Six Inches of Sky
- reviewed by Russ Breimeier Copyright Christianity Today International
- 2002 2 Feb
Despite the fact that this is her debut album on BEC and that you might not recognize her name, Sherri Youngward actually has three albums already under her belt (her first two were released on Five Minute Walk records, the third was an independent release). Hailing from the west coast (originally the San Francisco Bay area), Sherri is actively involved in the Youth With a Mission ministry, a program for mentoring street kids. It's undoubtedly a ministry close to her heart since she became a Christian as a teenager. Immediately after making that life-altering decision, Sherri fell in love with the concept of worship music, a passion that's clearly shaped her songwriting and has led to many performances performances at churches across the country. Her new CD, Six Inches of Sky, is filled with plenty of these worshipful songs set against a dreamy and edgy alternative-folk backdrop.
Sherri recalls a lot of different Christian folk artists. Imagine Over the Rhine if they decided to focus more on worship, or the vocals of Danielle Young (Caedmon's Call) if she were her own songwriter. When you listen to "I'll Fly Away," a song about the joy we'll experience when we leave this earth for eternal life with God, you can't help but think of the roots-pop sound for which Carolyn Arends is known. The folk-pop is evident throughout the album, especially on the hidden track, "Nothing Like Before." The arrangement is appropriately stripped down to vocals and acoustic guitar as Sherri bares her soul about accepting Christ into her life. It's easy to make comparisons to any number of alternative folk-pop female artists (Sarah McLachlan, Sandra McCracken, and the Indigo Girls come to mind), but Sherri's music takes a small step outside the box thanks to interesting production by "The Glitter Twins" from the worship band Rock n' Roll Worship Circus. (Trust me, you'll be hearing more about them later this year.)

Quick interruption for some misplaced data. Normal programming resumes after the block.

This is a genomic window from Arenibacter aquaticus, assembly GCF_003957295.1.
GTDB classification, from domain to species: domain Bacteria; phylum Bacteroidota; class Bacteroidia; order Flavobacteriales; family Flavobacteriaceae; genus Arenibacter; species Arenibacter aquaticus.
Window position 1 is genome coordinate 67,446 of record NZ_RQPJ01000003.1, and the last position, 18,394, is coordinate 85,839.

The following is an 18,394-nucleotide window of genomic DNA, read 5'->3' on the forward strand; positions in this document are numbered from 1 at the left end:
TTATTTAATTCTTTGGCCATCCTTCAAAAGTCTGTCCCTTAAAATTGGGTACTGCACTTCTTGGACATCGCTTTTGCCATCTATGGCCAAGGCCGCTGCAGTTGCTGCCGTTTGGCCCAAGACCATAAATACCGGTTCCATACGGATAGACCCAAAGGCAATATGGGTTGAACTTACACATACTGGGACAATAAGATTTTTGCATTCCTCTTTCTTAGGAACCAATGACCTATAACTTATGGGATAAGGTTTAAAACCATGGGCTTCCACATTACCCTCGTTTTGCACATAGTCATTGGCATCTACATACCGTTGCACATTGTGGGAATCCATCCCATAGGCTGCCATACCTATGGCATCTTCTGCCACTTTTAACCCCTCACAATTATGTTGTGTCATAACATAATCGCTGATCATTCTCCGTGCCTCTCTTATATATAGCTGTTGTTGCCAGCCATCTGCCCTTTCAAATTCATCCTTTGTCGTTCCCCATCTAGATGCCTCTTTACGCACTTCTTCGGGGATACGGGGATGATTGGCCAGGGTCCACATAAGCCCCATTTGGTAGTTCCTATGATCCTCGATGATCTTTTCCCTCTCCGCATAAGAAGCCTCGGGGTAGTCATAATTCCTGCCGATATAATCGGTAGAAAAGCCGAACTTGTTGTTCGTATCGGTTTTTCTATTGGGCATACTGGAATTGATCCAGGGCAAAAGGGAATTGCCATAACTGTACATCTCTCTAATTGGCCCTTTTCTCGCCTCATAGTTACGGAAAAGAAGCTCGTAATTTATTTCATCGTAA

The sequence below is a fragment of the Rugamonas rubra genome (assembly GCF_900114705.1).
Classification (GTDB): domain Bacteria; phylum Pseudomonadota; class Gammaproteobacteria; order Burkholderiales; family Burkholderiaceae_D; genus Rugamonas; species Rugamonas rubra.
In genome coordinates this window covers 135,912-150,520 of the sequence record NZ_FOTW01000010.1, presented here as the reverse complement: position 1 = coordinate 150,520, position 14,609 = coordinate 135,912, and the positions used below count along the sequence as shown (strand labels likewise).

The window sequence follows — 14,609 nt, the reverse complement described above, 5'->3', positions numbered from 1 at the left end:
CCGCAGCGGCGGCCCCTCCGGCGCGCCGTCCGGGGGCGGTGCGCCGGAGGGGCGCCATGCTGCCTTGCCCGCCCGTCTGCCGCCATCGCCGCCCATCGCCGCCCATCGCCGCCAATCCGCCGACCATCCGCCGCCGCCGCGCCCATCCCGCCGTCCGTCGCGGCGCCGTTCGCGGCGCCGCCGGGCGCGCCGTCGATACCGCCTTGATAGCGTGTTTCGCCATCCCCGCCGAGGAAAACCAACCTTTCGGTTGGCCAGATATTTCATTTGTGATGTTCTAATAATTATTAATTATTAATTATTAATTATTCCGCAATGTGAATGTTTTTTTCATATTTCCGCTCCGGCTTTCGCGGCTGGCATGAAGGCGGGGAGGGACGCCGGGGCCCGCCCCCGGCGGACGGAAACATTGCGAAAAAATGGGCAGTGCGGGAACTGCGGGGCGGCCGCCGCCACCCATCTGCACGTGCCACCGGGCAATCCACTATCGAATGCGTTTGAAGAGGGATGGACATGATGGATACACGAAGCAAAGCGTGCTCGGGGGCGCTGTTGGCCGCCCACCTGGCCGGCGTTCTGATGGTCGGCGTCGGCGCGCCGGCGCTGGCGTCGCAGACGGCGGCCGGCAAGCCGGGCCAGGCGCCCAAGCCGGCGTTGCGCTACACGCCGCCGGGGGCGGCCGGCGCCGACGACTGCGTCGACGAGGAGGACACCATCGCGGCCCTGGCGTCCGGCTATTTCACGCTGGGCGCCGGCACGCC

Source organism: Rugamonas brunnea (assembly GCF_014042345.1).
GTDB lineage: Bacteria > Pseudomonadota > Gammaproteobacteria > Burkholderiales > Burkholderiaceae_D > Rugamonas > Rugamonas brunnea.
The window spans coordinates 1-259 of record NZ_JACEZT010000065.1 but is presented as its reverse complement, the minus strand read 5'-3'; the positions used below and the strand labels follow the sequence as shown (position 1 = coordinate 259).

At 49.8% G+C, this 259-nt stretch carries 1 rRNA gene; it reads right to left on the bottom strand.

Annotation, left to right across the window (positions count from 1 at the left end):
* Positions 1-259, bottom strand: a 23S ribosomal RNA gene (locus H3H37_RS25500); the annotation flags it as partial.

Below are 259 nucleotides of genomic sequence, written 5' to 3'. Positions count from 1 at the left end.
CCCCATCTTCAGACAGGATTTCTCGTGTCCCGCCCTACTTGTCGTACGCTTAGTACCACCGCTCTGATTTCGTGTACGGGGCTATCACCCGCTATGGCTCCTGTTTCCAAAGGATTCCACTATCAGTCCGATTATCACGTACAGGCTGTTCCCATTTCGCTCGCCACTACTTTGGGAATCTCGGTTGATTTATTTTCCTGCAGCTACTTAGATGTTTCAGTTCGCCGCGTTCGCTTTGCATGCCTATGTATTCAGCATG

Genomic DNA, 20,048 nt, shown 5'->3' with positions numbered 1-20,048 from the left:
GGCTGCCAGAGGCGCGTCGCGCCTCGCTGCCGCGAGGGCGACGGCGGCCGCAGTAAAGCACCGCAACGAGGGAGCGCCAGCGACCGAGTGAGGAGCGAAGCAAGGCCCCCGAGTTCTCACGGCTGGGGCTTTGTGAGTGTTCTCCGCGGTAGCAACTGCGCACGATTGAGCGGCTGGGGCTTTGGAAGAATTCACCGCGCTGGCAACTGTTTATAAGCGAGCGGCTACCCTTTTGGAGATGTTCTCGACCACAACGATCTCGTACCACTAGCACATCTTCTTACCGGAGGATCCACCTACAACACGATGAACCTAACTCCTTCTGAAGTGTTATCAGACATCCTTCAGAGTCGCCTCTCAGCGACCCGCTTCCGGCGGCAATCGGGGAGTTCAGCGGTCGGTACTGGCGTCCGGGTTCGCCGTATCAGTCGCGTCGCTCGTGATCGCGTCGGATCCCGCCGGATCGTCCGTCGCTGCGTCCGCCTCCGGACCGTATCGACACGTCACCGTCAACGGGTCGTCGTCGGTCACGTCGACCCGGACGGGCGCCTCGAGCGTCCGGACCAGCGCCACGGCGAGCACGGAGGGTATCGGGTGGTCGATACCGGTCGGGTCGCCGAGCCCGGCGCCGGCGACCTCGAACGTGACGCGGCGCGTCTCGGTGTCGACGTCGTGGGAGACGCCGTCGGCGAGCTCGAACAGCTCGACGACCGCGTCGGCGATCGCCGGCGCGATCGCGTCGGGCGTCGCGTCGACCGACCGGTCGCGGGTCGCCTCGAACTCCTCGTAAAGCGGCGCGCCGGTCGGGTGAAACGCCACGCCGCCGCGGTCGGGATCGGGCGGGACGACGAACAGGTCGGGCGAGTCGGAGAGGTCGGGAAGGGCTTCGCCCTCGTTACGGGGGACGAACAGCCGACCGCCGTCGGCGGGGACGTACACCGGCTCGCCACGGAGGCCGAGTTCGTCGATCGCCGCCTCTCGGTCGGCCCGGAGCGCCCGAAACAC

What could have been a simplistic acoustic-folk album is layered with ambient drums, programmed loops, classic keyboard effects, and fuzzy electric guitars. The sound draws obvious comparisons to Over the Rhine, The Choir, and Common Children's recent album,
With artistic songs, such as "This Dream of Mine," and smartly written worship songs, such as "Where This Love Goes," on the album, it's surprising to me that so many of the other album tracks are repetitive and uninspired by comparison. While many of the songs are every bit as passionate and worshipful in performance, Sherri often limits herself to a single verse, chorus, and bridge for the entire lyrical content. One or two like that would be fine, but I'm talking about half of the album. Some tracks, such as "First Fire" and "Falling Down," have the beginnings of great worship songs, but don't seem fully fleshed-out with only seven or eight lines of lyrics. This is unfortunate, because Sherri clearly is capable of poetic insight, and she easily could add another verse to some of these songs without making them too complicated or inaccessible. Her music also could benefit from more instrumental solos, such as the sweet guitar solo at the end of "Falling Down," to fill in her songs with more artistry. As it stands,